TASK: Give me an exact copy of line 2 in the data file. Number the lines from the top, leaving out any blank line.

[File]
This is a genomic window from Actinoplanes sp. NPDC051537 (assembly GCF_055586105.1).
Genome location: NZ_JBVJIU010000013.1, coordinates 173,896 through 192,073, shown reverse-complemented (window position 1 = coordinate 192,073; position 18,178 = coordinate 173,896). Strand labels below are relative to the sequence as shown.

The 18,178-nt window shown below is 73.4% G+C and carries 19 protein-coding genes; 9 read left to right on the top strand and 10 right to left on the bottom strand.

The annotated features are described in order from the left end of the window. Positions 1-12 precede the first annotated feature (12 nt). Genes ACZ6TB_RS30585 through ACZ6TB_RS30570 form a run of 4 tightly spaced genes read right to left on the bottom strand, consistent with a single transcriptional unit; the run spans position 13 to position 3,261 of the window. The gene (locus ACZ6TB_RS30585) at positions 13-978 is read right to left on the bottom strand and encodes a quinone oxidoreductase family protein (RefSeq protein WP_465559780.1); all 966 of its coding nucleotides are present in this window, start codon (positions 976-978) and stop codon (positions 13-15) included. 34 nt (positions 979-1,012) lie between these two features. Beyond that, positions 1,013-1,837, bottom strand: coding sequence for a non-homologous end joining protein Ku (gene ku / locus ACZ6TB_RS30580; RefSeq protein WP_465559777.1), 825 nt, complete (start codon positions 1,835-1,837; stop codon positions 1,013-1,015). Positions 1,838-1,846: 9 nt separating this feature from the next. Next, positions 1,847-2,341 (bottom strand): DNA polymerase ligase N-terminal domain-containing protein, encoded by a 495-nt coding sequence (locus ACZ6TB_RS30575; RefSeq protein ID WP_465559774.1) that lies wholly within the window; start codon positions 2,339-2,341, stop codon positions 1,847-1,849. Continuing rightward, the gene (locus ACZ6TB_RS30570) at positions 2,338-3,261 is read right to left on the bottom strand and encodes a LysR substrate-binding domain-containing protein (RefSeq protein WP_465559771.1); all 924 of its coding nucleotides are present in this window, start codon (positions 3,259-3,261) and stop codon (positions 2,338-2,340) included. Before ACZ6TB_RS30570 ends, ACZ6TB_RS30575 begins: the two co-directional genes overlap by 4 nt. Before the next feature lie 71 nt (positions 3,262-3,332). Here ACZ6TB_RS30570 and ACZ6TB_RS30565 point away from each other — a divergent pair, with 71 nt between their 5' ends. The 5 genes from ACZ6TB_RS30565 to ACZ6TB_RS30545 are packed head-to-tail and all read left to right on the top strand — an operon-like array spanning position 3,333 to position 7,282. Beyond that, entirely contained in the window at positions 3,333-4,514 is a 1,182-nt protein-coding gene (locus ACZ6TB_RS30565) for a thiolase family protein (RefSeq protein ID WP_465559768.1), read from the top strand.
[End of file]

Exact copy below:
Genome location: NZ_JBVJIU010000013.1, coordinates 173,896 through 192,073, shown reverse-complemented (window position 1 = coordinate 192,073; position 18,178 = coordinate 173,896). Strand labels below are relative to the sequence as shown.